- The Washington Times - Thursday, October 11, 2001

Last month's terrorist attacks briefly buckled the American economy, grounding airplanes nationwide and keeping Ronald Reagan Washington National Airport closed for more than three weeks.In its wake, many businesses are turning to video-conferencing technology to ease concerns over flying while also slashing travel costs.
Video conferencing, holding virtual meetings in which business is carried out via video and audio feeds conducted over high-bandwidth Integrated Services Digital Network (ISDN) lines, allows workers from disparate offices to get together for virtual meetings without travel or its expense.
These televised meetings never will take the place of personal interactions, in which a gesture or grimace can make the difference between a business deal and a dud. One of the many side effects following Sept. 11's catastrophes, however, may be the working public's embrace of video conferencing as a supplement to air travel.
The repercussions of the attack immediately hit companies nationwide.
AOL spokesman Nicholas Graham says employees were instructed after the attacks that video conferencing would be used more heavily.
"Travel is in the back of everyone's mind," Mr. Graham says, though for a tech-friendly business such as AOL, such an adjustment won't shock its work force. "We're used to using unique tools in the day-to-day operation of our company anyway," Mr. Graham says.
Hewlett-Packard's 93,000 employees will not be traveling internationally for business, according to a company mandate.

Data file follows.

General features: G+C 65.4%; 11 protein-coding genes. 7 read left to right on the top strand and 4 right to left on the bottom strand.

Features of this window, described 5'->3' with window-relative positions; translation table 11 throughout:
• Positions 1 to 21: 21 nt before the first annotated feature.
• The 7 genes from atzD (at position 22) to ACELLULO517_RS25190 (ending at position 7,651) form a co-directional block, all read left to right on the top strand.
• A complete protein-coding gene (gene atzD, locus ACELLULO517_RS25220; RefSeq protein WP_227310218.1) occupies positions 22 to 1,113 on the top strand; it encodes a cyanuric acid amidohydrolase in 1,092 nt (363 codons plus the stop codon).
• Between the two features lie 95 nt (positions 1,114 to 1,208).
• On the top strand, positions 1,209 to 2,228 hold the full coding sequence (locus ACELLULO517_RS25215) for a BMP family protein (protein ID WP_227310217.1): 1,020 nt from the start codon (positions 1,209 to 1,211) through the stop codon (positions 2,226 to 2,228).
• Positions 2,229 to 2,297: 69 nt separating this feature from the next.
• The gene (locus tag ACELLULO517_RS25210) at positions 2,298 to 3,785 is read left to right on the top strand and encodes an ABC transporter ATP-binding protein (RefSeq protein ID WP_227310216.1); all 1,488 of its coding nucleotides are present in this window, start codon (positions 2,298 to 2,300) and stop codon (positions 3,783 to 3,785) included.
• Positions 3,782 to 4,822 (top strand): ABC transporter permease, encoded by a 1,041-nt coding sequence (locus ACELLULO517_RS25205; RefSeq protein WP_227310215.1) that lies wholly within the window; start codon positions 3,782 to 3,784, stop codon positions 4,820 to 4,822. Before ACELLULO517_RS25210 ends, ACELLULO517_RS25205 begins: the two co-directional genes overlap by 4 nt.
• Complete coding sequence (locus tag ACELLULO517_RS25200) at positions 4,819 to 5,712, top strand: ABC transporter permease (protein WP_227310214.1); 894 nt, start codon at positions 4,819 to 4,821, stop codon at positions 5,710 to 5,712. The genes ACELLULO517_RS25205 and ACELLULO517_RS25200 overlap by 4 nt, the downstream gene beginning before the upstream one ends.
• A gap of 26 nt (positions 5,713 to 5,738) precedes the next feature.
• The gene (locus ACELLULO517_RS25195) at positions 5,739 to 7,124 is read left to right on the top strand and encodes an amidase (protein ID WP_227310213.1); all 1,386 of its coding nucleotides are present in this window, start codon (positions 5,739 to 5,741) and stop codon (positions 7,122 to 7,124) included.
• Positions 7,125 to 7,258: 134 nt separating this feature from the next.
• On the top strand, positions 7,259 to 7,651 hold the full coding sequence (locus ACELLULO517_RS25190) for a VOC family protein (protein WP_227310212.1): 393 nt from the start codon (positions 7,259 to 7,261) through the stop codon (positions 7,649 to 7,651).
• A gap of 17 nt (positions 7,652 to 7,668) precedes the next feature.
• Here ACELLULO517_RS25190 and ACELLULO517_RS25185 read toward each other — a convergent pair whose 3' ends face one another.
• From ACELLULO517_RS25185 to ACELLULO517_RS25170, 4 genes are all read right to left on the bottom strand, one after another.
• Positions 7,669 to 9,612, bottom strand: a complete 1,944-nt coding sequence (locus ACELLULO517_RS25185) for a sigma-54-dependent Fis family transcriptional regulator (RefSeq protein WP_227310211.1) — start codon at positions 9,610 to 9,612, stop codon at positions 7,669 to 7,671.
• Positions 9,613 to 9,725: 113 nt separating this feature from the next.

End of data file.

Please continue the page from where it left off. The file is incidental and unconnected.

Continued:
Those reactions reflect the National Business Travel Association's recent surveys regarding video conferencing.
An association survey in April showed 33 percent of respondents would increase use of video conferencing because of growing travel costs.
The group's Sept. 18 survey showed a marked increase. The group canvassed more than 200 corporate travel managers nationwide and found 88 percent would consider increasing video conferences in light of the attacks.
The changes might not last long, though. In a follow-up survey completed about a week later, more than half of the respondents predicted the attacks would affect business travel for just a short spell or not at all.
For now, some companies can't fill their orders for video-conferencing work fast enough.
Bob Kaphan, president of Proximity, a Burlington, Vt., video-conferencing firm, says inquiries have doubled. He doesn't know if the increase will be sustained.
"That's the $64,000 question, I guess. Nobody seems to know. The consensus seems to be that we're spiking now and it will fall back, but not to where it was before," he says.
WorkPlaceUSA, a Dallas-based consulting firm that helps companies establish video-conferencing technologies, suddenly finds itself rushing to complete orders.
"This is a direct result of the attacks," says Vincent Tat, the firm's vice president of technology services.

Tony Johnson, a WorkPlaceUSA project director, says meetings with established clients are best-served with video conferencing, which has become more flexible and easier to grasp.
"The technology itself is getting less sophisticated to use," Mr. Johnson says. "It's used more like a phone."
"People are looking to video conferencing as an alternative, not a replacement for face-to-face meetings," Mr. Tat says.
Mr. Johnson says many companies still don't have rooms where they can transmit images back and forth and must rent such spaces.
"That's a lot of work to get that done," he says.
Affinity VideoNet, based in Essex, Mass., helps connect such companies to firms providing video-conferencing services across 60 countries.
Company President David Carlson describes the upswing in his business as "dramatic," particularly in the 10 days following the attacks.
"They're really rethinking the use of airplanes for their own employees' safety," Mr. Carlson says of today's business owners.
"The exposure has been greater than any exposure ever," he adds.